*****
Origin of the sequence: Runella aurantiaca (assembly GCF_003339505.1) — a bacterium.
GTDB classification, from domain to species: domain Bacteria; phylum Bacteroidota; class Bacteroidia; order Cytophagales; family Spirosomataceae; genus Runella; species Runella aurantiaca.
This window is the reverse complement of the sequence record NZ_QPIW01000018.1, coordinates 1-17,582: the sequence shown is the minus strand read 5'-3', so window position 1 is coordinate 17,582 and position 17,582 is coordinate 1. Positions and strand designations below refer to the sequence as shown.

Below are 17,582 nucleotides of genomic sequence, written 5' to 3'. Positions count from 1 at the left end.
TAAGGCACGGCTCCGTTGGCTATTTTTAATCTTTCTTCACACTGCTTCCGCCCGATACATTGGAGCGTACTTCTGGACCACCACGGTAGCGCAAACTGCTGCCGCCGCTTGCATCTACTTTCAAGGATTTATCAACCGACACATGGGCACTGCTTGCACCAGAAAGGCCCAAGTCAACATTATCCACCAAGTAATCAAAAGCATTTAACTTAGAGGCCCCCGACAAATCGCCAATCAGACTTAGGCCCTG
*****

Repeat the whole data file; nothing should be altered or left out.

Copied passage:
Origin of the sequence: Runella aurantiaca (assembly GCF_003339505.1) — a bacterium.
GTDB classification, from domain to species: domain Bacteria; phylum Bacteroidota; class Bacteroidia; order Cytophagales; family Spirosomataceae; genus Runella; species Runella aurantiaca.
This window is the reverse complement of the sequence record NZ_QPIW01000018.1, coordinates 1-17,582: the sequence shown is the minus strand read 5'-3', so window position 1 is coordinate 17,582 and position 17,582 is coordinate 1. Positions and strand designations below refer to the sequence as shown.

Below are 17,582 nucleotides of genomic sequence, written 5' to 3'. Positions count from 1 at the left end.
TAAGGCACGGCTCCGTTGGCTATTTTTAATCTTTCTTCACACTGCTTCCGCCCGATACATTGGAGCGTACTTCTGGACCACCACGGTAGCGCAAACTGCTGCCGCCGCTTGCATCTACTTTCAAGGATTTATCAACCGACACATGGGCACTGCTTGCACCAGAAAGGCCCAAGTCAACATTATCCACCAAGTAATCAAAAGCATTTAACTTAGAGGCCCCCGACAAATCGCCAATCAGACTTAGGCCCTG